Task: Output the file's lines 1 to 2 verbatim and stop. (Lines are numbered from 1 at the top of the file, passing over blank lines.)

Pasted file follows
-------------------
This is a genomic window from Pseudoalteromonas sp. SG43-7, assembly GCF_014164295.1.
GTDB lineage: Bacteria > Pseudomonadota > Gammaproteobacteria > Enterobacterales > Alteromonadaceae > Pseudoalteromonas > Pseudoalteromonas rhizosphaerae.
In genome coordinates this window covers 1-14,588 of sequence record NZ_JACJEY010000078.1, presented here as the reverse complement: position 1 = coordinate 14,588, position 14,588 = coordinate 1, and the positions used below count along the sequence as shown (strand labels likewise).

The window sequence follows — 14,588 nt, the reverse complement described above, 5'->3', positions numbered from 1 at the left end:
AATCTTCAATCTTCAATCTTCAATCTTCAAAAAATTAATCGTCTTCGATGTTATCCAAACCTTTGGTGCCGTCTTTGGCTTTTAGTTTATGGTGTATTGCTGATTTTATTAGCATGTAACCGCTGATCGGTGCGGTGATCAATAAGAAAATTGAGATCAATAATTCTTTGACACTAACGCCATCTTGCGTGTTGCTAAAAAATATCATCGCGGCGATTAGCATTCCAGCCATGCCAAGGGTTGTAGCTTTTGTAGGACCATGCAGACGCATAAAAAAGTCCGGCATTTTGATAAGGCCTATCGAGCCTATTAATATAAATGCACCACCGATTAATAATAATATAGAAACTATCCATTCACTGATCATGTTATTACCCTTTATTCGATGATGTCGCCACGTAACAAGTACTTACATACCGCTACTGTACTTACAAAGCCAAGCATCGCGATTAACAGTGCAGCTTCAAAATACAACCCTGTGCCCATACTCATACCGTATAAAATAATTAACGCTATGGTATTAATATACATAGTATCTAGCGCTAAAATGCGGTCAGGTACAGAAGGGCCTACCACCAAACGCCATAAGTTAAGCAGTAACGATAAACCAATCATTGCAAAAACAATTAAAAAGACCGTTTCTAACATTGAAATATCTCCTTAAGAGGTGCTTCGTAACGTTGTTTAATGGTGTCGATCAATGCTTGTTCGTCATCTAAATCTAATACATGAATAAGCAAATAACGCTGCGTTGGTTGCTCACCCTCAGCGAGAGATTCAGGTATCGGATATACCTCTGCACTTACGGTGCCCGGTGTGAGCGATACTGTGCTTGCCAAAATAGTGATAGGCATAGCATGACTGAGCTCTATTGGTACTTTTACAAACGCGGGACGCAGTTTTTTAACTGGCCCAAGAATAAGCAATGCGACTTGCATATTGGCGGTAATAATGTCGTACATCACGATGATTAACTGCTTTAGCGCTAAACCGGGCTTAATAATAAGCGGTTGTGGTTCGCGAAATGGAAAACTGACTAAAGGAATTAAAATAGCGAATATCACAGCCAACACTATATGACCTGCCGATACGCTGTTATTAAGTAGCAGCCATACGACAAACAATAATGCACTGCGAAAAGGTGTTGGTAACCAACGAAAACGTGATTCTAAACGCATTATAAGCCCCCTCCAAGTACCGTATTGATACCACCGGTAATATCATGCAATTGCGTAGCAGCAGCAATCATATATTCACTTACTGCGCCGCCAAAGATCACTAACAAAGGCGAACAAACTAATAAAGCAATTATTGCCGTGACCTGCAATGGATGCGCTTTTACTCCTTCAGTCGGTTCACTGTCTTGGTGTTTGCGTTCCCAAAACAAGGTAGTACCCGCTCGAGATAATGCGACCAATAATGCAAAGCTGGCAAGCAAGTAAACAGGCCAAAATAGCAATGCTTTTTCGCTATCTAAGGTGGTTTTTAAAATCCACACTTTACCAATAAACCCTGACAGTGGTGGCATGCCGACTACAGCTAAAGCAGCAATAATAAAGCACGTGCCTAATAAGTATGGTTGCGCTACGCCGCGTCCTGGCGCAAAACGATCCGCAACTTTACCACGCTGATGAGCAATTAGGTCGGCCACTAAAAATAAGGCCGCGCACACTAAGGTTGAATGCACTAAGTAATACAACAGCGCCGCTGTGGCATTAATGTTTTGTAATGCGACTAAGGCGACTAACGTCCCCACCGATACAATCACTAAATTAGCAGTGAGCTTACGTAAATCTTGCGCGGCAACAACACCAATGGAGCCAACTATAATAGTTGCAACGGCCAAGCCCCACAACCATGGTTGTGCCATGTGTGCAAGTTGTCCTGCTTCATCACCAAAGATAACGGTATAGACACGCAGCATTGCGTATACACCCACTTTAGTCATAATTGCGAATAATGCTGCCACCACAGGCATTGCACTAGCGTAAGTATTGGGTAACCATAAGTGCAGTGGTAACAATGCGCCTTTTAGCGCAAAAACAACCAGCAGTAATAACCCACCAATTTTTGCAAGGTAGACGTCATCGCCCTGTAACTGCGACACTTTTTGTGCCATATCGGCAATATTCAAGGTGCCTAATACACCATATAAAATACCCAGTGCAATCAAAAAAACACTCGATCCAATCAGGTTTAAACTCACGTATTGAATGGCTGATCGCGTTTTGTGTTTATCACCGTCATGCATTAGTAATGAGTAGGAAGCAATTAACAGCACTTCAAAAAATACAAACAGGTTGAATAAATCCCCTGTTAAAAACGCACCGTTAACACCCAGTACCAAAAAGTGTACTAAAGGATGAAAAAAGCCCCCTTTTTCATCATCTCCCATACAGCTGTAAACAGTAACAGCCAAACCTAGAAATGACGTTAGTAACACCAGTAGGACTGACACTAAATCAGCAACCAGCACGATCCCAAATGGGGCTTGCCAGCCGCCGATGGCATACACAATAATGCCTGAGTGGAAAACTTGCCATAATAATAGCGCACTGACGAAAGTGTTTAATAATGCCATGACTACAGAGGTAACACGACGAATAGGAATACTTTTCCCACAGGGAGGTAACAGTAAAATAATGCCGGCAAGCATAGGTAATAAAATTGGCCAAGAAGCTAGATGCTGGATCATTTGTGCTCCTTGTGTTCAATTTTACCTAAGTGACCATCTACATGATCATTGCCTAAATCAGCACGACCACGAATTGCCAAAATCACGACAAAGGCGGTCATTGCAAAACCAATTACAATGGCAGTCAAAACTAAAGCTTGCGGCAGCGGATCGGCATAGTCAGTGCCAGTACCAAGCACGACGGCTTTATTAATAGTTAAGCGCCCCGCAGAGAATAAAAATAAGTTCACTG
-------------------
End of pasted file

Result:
This is a genomic window from Pseudoalteromonas sp. SG43-7, assembly GCF_014164295.1.
GTDB lineage: Bacteria > Pseudomonadota > Gammaproteobacteria > Enterobacterales > Alteromonadaceae > Pseudoalteromonas > Pseudoalteromonas rhizosphaerae.